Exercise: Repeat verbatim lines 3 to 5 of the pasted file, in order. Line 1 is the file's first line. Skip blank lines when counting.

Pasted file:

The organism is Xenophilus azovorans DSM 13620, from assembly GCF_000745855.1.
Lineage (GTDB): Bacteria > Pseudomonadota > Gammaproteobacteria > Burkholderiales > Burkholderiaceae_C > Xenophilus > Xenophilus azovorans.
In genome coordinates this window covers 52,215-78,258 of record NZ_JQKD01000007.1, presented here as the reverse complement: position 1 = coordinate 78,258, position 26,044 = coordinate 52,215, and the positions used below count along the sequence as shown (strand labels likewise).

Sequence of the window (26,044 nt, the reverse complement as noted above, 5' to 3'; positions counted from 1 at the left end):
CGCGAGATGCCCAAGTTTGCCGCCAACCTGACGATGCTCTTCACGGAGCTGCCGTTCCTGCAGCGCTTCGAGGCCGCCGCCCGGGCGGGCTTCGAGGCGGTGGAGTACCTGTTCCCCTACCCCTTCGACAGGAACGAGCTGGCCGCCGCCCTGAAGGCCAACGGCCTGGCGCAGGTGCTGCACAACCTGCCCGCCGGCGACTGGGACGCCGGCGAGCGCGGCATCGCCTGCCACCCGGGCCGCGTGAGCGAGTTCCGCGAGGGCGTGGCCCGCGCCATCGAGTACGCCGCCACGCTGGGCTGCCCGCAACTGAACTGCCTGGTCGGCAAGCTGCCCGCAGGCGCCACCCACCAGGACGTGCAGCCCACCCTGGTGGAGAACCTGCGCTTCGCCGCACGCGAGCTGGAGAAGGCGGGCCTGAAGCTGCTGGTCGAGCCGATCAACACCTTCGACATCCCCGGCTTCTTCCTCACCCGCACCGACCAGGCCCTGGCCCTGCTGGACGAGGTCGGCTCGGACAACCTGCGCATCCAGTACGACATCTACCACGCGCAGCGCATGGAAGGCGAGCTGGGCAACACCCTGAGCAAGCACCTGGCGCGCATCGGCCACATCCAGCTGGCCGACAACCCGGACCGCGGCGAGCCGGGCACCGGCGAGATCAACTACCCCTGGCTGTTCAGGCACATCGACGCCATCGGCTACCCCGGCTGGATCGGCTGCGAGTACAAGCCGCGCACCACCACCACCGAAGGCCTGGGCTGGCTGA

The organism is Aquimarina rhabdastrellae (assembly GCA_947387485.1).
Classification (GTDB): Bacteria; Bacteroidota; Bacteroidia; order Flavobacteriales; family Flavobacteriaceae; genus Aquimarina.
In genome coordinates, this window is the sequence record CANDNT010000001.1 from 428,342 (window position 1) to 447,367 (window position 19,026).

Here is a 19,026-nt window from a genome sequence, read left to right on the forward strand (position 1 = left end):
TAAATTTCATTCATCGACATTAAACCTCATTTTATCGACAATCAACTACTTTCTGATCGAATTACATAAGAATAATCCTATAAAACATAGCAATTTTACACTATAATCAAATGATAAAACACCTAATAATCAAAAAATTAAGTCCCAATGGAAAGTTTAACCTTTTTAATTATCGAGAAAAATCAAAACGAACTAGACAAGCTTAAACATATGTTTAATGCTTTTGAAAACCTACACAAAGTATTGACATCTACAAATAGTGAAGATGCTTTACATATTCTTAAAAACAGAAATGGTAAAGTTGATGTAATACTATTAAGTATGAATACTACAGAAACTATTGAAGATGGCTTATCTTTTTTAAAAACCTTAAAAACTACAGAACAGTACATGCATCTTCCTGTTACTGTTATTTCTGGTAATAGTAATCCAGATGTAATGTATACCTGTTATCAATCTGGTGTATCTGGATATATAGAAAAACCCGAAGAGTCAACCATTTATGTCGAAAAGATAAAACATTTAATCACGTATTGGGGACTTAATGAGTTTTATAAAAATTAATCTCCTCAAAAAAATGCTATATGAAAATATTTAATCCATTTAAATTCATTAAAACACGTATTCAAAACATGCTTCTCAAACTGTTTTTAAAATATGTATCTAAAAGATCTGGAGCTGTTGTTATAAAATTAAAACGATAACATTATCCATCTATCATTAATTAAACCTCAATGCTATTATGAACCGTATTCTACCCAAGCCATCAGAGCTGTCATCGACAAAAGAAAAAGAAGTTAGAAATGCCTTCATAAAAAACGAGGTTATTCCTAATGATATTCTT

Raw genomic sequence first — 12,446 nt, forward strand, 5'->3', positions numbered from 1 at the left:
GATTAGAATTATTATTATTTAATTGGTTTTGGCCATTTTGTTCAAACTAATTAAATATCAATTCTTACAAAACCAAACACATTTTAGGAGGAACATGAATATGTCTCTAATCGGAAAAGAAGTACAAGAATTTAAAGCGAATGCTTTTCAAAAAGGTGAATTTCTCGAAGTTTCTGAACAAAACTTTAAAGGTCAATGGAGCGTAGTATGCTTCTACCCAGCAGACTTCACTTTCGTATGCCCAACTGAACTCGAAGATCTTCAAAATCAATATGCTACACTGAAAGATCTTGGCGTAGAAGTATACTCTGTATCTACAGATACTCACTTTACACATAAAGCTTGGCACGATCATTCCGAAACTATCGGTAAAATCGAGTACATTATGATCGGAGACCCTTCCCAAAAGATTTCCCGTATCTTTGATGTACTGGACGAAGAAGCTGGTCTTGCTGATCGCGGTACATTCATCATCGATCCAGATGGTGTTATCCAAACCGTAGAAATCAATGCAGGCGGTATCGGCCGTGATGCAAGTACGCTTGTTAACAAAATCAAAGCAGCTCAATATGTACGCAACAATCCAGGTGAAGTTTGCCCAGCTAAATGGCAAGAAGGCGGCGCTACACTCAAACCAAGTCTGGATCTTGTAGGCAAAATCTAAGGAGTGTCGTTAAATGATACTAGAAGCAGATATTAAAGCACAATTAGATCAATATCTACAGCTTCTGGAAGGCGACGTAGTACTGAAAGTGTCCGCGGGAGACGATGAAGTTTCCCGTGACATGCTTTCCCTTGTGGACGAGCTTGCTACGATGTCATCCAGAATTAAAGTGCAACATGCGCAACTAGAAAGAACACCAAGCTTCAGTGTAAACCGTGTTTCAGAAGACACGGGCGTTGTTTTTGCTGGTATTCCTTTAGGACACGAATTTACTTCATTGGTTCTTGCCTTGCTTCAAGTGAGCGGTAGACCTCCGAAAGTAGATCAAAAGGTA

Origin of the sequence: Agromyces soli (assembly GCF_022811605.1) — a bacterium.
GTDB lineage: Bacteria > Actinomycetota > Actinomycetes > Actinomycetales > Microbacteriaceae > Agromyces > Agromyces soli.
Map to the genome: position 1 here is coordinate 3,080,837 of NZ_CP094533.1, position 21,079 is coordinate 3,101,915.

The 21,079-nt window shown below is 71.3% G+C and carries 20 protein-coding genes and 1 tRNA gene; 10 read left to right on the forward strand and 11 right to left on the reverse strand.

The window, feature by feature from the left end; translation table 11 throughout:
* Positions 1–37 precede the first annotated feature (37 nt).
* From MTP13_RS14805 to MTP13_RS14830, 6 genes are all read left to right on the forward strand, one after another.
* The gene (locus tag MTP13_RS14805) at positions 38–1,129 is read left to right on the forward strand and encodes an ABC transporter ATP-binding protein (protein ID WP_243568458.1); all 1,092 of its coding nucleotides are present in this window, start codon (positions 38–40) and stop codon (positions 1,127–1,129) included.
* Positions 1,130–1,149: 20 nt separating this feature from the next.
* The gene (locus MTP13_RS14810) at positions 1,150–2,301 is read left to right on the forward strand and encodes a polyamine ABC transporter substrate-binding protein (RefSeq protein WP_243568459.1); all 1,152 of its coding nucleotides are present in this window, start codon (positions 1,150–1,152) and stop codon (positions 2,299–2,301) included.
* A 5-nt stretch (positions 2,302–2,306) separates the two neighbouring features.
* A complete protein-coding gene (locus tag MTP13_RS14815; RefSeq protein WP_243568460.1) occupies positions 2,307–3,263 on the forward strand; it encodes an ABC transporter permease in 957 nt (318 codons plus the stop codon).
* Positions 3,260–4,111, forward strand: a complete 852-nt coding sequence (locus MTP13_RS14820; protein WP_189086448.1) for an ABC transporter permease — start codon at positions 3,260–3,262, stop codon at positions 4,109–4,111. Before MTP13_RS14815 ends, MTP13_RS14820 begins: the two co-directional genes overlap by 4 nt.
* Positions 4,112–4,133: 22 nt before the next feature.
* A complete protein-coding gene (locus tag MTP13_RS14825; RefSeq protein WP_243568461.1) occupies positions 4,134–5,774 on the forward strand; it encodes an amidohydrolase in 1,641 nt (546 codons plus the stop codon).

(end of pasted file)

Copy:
In genome coordinates this window covers 52,215-78,258 of record NZ_JQKD01000007.1, presented here as the reverse complement: position 1 = coordinate 78,258, position 26,044 = coordinate 52,215, and the positions used below count along the sequence as shown (strand labels likewise).

Sequence of the window (26,044 nt, the reverse complement as noted above, 5' to 3'; positions counted from 1 at the left end):
CGCGAGATGCCCAAGTTTGCCGCCAACCTGACGATGCTCTTCACGGAGCTGCCGTTCCTGCAGCGCTTCGAGGCCGCCGCCCGGGCGGGCTTCGAGGCGGTGGAGTACCTGTTCCCCTACCCCTTCGACAGGAACGAGCTGGCCGCCGCCCTGAAGGCCAACGGCCTGGCGCAGGTGCTGCACAACCTGCCCGCCGGCGACTGGGACGCCGGCGAGCGCGGCATCGCCTGCCACCCGGGCCGCGTGAGCGAGTTCCGCGAGGGCGTGGCCCGCGCCATCGAGTACGCCGCCACGCTGGGCTGCCCGCAACTGAACTGCCTGGTCGGCAAGCTGCCCGCAGGCGCCACCCACCAGGACGTGCAGCCCACCCTGGTGGAGAACCTGCGCTTCGCCGCACGCGAGCTGGAGAAGGCGGGCCTGAAGCTGCTGGTCGAGCCGATCAACACCTTCGACATCCCCGGCTTCTTCCTCACCCGCACCGACCAGGCCCTGGCCCTGCTGGACGAGGTCGGCTCGGACAACCTGCGCATCCAGTACGACATCTACCACGCGCAGCGCATGGAAGGCGAGCTGGGCAACACCCTGAGCAAGCACCTGGCGCGCATCGGCCACATCCAGCTGGCCGACAACCCGGACCGCGGCGAGCCGGGCACCGGCGAGATCAACTACCCCTGGCTGTTCAGGCACATCGACGCCATCGGCTACCCCGGCTGGATCGGCTGCGAGTACAAGCCGCGCACCACCACCACCGAAGGCCTGGGCTGGCTGA